What is Hoya?

Article Details
  • Written By: Mary McMahon
  • Edited By: Kristen Osborne
  • Last Modified Date: 11 November 2019
  • Copyright Protected:
    Conjecture Corporation
  • Print this Article

Hoya is a very large genus of tropical to subtropical plants found in Australia, Polynesia, and Asia. With over 200 species, this genus is tremendously diverse, and numerous interesting and rare examples can be seen in nature. Several species are propagated by gardeners for use in outdoor gardens, as well as indoors as houseplants. People can obtain Hoya seedlings or cuttings from nurseries, garden suppliers, and through exchanges with other gardeners. These plants are highly suitable for beginning gardeners, as they are very easy to cultivate.

Members of this genus have thick, almost succulent leaves and some are formally considered succulents. The leaves vary in size and shape from large, simple, broad leaves to small, heart-shaped leaves. All Hoya species produce flowers in clusters, and the blooms have distinctive waxy petals and a five-pointed star shape. The flowers can be white, yellow, pink, or some combination of those colors and may appear in anything from loose sprays to tightly packed balls, depending on the species.


Also known as waxplants, waxflowers, or waxvines, Hoya species are often climbing or creeping plants and can grow very quickly in conditions they find pleasant. Other species are more shrublike and can take the form of a low groundcover. For gardeners working outdoors, United States Department of Agriculture (USDA) zones nine through 11 are most hospitable to Hoya species. The plants need full sun and rich, well-drained soil. It is important to allow the plants to dry out between waterings, as they are sensitive to wet conditions.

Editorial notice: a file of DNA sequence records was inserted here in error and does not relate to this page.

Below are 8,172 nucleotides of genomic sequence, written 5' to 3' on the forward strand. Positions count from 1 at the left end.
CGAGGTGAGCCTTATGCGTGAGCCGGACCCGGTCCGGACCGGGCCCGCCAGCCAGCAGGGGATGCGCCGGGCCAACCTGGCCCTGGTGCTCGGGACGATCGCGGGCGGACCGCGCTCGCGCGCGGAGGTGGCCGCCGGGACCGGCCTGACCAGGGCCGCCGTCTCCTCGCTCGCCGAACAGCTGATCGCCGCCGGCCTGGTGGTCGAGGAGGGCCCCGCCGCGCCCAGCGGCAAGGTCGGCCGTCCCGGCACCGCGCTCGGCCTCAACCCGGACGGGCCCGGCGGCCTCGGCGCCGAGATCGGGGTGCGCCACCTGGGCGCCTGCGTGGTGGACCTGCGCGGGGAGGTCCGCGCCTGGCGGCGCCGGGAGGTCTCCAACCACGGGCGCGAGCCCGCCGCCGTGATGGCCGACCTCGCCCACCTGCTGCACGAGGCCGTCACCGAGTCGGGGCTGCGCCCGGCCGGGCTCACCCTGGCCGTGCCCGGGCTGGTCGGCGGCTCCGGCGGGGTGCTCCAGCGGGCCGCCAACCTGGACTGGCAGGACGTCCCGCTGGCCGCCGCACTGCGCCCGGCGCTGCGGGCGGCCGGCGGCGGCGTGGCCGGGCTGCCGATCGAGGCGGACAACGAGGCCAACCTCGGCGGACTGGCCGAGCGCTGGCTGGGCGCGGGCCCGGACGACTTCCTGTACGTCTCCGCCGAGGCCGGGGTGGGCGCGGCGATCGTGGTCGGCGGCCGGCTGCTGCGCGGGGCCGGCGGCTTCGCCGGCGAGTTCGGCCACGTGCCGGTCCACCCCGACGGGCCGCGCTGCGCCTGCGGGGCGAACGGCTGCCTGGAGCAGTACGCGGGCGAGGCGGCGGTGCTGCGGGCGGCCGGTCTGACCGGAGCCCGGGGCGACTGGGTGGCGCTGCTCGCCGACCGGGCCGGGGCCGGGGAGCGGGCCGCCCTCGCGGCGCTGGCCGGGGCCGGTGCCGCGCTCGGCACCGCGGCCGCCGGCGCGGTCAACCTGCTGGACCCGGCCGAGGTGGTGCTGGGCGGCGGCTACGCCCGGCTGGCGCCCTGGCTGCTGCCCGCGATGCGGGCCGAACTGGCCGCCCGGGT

For indoor gardening as houseplants, Hoya species prefer a warm, brightly lit area of the house without being placed in direct light. Although they can grow in low light conditions, they tend to grow much more slowly in dim light, and may not produce flowers as profusely or as frequently. The soil should be checked regularly to prevent the plants from drying out completely or becoming too wet, and in a dry home, spraying to increase humidity around the plants can be very helpful for Hoya cultivation.

People have been growing these evergreen plants for centuries. Some people consider them old fashioned, and some cultivars do indeed have an old fashioned look and feel. However, with hundreds of species to choose from, there are plants available to suit numerous tastes and an unusual Hoya species can be just as visually striking and interesting as a more exotic houseplant, in addition to being much easier to cultivate.



Discuss this Article

Post your comments

Post Anonymously


forgot password?